In a recent ruling, the U.S. Supreme Court rejected an argument that police have the right to enter homes without a warrant to seize handguns. The decision arose from the Caniglia v. Strom case involving a couple’s domestic dispute and subsequent seizure of the husband’s guns.
On Aug. 20, 2015, Edward Caniglia and his wife Kim were engaged in a bitter verbal fight when he drew an unloaded gun and said, “Why don’t you just shoot me and get me out of my misery?” Kim then left the home and spent the night in a hotel.
When she called home the next day, Caniglia did not answer. Fearing that her husband might be suicidal, Kim called the Cranston city police in Providence County, Rhode Island. After officers arrived at Caniglia’s home, they questioned him and sent him to a hospital for evaluation.
Though officers initially promised Caniglia that they would not confiscate his guns, they nevertheless seized his two guns and his ammunition. After Caniglia returned home, he was shocked to find his guns missing.
“I immediately felt like it was a miscarriage of justice… If they can come and do this with these firearms, when can they take away my car because I ran a stop sign? It seemed arbitrary,” Caniglia told The Providence Journal.
When the police refused to return his guns without a court order, Caniglia, backed by the Rhode Island American Civil Liberties Union (ACLU), sued the department. The police returned the guns to Caniglia in December 2015.
In 2019, ruling in favor of the Cranston police, the U.S. District Court Chief Judge John J. McConnell Jr. stated that officers were acting in line with the community caretaking doctrine. The doctrine states that police officers can sometimes act as caretakers to prevent harm in emergency situations.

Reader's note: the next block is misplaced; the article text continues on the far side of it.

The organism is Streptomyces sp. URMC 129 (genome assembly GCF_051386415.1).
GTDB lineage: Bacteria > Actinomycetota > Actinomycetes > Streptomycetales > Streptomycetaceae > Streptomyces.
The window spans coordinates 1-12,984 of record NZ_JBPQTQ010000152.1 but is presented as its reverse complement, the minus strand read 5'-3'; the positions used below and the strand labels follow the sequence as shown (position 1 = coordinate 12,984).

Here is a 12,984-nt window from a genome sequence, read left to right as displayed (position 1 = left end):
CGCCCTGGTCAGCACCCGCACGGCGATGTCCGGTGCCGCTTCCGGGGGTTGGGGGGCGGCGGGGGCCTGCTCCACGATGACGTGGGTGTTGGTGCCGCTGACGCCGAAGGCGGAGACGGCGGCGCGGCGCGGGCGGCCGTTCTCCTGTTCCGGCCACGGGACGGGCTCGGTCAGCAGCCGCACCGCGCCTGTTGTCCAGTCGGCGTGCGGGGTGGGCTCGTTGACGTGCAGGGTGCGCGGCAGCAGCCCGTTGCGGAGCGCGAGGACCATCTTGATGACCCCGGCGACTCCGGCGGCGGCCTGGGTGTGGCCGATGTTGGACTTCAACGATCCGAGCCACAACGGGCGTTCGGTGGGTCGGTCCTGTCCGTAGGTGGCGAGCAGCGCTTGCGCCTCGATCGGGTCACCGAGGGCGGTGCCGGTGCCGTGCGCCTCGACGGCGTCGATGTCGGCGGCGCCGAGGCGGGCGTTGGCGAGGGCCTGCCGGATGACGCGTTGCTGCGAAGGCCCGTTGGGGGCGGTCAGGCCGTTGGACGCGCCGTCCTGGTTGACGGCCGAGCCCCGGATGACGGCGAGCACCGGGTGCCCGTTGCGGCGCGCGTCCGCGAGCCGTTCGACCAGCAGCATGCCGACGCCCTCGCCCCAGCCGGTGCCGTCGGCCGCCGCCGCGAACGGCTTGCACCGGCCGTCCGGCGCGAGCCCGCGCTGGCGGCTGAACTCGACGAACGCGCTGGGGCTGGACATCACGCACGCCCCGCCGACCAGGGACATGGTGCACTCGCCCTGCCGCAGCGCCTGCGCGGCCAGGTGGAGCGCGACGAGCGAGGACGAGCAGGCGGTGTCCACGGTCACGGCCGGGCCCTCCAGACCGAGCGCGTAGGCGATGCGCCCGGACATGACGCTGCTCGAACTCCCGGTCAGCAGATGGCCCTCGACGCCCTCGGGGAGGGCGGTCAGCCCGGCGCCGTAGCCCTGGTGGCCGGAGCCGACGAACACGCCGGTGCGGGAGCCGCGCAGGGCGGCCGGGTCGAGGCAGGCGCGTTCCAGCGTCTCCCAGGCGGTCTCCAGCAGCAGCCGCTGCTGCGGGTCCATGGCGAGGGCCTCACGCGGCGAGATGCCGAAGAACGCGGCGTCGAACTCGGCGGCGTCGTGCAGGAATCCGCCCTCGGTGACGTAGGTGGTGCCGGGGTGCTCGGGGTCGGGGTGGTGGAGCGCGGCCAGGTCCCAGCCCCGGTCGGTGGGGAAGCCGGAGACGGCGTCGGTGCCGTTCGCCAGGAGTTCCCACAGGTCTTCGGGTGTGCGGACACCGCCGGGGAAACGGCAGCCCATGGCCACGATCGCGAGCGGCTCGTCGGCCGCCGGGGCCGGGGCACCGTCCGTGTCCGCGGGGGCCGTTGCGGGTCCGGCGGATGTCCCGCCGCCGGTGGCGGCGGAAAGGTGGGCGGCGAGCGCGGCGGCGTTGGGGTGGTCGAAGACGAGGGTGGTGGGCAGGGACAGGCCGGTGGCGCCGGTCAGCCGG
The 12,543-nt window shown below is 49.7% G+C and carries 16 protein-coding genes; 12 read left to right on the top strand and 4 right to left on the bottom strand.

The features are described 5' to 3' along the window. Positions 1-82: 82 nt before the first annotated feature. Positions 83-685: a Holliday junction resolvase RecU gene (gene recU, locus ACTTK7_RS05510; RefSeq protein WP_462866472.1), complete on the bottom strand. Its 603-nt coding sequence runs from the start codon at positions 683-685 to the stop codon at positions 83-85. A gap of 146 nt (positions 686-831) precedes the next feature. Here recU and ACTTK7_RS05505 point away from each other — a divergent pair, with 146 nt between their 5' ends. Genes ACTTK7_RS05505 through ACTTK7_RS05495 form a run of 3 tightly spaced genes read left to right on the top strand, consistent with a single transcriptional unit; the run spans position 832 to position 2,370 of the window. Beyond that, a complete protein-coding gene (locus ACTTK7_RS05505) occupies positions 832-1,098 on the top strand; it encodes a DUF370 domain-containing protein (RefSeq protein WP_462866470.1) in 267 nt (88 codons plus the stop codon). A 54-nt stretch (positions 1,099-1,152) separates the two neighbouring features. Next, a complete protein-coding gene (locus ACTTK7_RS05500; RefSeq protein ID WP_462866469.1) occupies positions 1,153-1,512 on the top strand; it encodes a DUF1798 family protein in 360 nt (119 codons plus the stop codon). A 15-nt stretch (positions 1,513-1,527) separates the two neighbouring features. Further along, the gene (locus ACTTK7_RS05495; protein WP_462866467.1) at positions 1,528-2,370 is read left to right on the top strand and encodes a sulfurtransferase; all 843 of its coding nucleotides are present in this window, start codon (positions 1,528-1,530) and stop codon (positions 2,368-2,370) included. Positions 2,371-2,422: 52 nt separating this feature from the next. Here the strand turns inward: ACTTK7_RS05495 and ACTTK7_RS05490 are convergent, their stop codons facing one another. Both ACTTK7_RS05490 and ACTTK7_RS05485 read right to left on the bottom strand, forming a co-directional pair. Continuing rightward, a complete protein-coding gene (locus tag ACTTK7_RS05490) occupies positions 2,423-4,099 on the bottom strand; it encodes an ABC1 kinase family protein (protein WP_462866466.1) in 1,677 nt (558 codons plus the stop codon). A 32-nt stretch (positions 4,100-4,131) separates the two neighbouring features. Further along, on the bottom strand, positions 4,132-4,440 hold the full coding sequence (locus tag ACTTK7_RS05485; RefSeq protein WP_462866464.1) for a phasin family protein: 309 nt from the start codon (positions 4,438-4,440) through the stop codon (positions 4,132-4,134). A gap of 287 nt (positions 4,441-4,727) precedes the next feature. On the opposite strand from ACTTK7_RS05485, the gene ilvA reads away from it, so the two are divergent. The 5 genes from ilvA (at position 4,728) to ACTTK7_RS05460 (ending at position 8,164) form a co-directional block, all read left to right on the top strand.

One year later, the 1st U.S. Circuit Court of Appeals upheld the decision. “Police officers must sometimes make on-the-spot judgments in harrowing and swiftly evolving circumstances. Such considerations argue persuasively in favor of affording the police some reasonable leeway in the performance of their community caretaking responsibilities,” the court said in its decision.
Caniglia subsequently filed for a review at the United States Supreme Court, arguing that the ruling was an unconstitutional expansion of the exception granted under the community caretaking doctrine. Back in 1973, the U.S. Supreme Court ruled in Cady v. Dombrowski that police could conduct warrantless searches under the community caretaking doctrine, but only in the case of searching a vehicle in a form of their custody to protect the public.
The Supreme Court conducted a virtual hearing in March this year, in which Supreme Court Justice Clarence Thomas stated that searches conducted on vehicles and homes are constitutionally distinguishable and that people have the right to be in their homes free from “unreasonable governmental intrusion” according to the rights guaranteed under the Fourth Amendment.
“A recognition of the existence of ‘community caretaking’ tasks, like rendering aid to motorists in disabled vehicles, is not an open-ended license to perform them anywhere… The question today is whether Cady’s acknowledgment of these ‘caretaking’ duties creates a standalone doctrine that justifies warrantless searches and seizures in the home. It does not,” Thomas wrote in the slip opinion.
In a concurrent ruling, Supreme Court Justice Brett Kavanaugh stated that the ` Amendment allows officers to enter a home only if they have “an objectively reasonable basis” for believing that help is needed and that the actions of the officers inside the premises are “reasonable under the circumstances.”
Steven Brown, executive director of the Rhode Island ACLU, said in a statement that the Fourth Amendment is a critical barrier to police intrusion in homes, and that they are “very pleased” that the court decided to reaffirm “this fundamental principle.” The Supreme Court ruling now returns the case to the Appeals Court, which can then return it to the District Court to address any issues that the Supreme Court opinion did not resolve.